What is a Cataract?
A cataract is a clouding of the eye’s lens, which leads to a decrease in vision. Many people think a cataract is a growth on or over the eye (in Afrikaans “ ‘n vliesie op die oog “ ). This is not true. Thus a cataract is not visible for an outside observer. Often, it can only be seen using a microscope.
If you wonder what is like to have a cataract, think about looking through frosted glass. The vision is gradually affected and a cataract does not cause any pain. Cataracts, if left long enough, can cause legal blindness. Early signs of cataract formation can start between the ages of 50 & 55 years.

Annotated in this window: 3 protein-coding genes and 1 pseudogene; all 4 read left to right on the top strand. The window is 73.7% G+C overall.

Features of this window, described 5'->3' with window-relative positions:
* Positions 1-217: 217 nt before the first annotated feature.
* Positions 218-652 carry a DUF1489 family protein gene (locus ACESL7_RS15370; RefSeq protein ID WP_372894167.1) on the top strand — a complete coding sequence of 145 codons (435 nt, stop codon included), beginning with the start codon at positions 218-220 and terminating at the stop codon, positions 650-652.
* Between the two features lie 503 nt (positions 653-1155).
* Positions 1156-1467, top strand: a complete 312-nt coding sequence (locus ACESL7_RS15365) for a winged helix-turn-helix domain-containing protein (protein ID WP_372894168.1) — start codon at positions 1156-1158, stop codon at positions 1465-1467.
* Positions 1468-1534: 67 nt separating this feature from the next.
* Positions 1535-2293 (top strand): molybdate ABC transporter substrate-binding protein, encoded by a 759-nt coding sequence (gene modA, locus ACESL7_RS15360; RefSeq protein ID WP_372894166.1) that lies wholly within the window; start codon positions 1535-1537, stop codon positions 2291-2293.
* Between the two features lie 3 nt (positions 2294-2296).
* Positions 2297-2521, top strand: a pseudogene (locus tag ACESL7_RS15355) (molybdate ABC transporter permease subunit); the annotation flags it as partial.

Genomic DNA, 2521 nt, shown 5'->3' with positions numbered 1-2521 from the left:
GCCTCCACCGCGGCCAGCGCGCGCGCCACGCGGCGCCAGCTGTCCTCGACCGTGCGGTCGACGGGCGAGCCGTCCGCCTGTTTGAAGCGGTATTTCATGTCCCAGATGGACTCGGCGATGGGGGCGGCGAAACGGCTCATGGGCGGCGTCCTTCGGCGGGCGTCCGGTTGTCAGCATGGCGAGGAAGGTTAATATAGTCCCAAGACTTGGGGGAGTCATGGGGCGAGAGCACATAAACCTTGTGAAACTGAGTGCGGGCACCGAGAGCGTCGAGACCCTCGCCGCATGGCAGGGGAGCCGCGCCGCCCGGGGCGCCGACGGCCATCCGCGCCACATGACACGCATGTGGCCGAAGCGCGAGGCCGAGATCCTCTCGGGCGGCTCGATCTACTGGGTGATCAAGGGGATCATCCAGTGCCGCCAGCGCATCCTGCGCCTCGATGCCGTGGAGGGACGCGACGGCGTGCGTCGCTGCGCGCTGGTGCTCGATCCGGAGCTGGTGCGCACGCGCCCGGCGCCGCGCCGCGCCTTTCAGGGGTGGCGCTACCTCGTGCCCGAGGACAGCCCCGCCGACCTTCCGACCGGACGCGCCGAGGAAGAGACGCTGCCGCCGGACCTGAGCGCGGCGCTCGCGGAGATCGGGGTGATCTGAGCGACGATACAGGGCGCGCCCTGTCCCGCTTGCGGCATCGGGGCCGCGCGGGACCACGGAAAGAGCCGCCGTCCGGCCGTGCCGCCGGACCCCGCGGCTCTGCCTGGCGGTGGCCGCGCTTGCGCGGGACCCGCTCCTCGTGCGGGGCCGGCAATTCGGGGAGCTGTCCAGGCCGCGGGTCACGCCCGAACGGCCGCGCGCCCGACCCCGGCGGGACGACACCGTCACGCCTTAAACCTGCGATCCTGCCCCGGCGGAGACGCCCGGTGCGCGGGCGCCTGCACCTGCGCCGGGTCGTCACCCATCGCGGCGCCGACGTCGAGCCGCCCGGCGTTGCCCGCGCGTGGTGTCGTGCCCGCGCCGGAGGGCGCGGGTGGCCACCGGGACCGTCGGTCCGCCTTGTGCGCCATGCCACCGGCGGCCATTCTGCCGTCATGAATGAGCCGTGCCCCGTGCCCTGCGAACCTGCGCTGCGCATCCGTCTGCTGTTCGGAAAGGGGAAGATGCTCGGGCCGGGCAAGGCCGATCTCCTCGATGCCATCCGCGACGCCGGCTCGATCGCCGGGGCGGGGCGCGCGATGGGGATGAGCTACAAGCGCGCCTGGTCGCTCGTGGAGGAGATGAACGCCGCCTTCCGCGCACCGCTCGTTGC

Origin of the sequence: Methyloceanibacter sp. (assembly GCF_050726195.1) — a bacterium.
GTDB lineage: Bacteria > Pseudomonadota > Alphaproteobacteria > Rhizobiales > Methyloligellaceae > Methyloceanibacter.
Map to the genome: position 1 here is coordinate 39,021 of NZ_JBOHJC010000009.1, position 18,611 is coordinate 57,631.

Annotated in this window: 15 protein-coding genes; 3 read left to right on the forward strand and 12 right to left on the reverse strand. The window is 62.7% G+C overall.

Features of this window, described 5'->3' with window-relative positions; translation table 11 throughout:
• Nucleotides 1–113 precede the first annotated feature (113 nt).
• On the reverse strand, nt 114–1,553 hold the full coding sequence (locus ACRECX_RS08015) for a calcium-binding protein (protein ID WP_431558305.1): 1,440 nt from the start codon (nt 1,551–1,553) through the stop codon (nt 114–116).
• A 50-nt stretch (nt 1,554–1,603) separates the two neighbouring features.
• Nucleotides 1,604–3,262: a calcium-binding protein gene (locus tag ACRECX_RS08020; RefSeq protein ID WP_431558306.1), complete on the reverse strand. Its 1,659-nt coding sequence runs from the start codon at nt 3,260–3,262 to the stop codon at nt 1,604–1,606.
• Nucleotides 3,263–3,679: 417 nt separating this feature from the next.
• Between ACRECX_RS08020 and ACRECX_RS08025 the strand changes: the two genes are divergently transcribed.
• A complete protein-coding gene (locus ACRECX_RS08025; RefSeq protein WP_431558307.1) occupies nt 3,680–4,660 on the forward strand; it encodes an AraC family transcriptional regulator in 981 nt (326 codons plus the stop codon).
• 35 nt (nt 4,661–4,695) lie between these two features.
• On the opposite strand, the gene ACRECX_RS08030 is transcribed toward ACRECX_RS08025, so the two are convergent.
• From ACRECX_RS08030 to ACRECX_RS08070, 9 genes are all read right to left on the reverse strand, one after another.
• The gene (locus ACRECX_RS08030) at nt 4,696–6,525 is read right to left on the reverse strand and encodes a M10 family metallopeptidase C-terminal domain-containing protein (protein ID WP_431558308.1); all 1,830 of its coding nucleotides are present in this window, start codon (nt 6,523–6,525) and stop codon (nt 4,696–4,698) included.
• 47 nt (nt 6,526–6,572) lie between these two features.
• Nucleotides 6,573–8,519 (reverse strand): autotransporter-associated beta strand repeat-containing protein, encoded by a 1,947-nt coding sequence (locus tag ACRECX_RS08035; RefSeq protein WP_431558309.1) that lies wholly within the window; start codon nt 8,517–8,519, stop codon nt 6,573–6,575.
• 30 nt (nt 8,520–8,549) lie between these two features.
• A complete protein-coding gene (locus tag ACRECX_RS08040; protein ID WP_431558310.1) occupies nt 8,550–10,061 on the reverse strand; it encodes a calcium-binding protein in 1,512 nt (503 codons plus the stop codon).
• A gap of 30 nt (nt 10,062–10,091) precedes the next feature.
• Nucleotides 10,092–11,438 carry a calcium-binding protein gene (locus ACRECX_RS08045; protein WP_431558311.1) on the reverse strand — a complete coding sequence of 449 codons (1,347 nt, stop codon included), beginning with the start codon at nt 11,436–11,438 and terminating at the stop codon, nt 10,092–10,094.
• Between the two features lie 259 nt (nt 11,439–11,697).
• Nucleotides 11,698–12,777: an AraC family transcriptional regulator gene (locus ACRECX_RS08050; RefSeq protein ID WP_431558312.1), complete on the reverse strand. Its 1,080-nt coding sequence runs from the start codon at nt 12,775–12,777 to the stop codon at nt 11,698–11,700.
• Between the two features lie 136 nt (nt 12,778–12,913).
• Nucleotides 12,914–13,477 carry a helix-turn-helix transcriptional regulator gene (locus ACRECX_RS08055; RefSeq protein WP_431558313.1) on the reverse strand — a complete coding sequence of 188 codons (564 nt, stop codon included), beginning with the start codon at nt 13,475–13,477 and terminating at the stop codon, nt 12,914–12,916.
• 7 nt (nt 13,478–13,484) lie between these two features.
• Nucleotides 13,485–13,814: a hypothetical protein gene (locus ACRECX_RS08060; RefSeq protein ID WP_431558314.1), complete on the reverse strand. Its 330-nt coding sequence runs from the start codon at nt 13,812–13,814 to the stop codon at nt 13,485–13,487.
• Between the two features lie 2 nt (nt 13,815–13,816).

Main symptoms of a Cataract can include:
- Blurred Vision (especially with fine detailed vision or reading)
- Light sensitivity
- Yellowing or fading of color vision
- Impaired night vision (increased glare and halos at night)
Causes of Cataract
- The most common cause of cataracts is age.
- May also be caused by various medical conditions for example Diabetes.
- Medication used to treat other medical conditions may also induce cataract development.
- Blunt trauma to the eyes.
- In very rare cases children may also be born with cataracts.
All cataracts can be removed by surgery.
An assessment is required prior to your procedure to establish the likely visual outcome.
The surgery takes 10 to 15 minutes and is performed under local anesthetic in most cases. The surgery can be performed under general anesthesia, but this is very rarely necessary.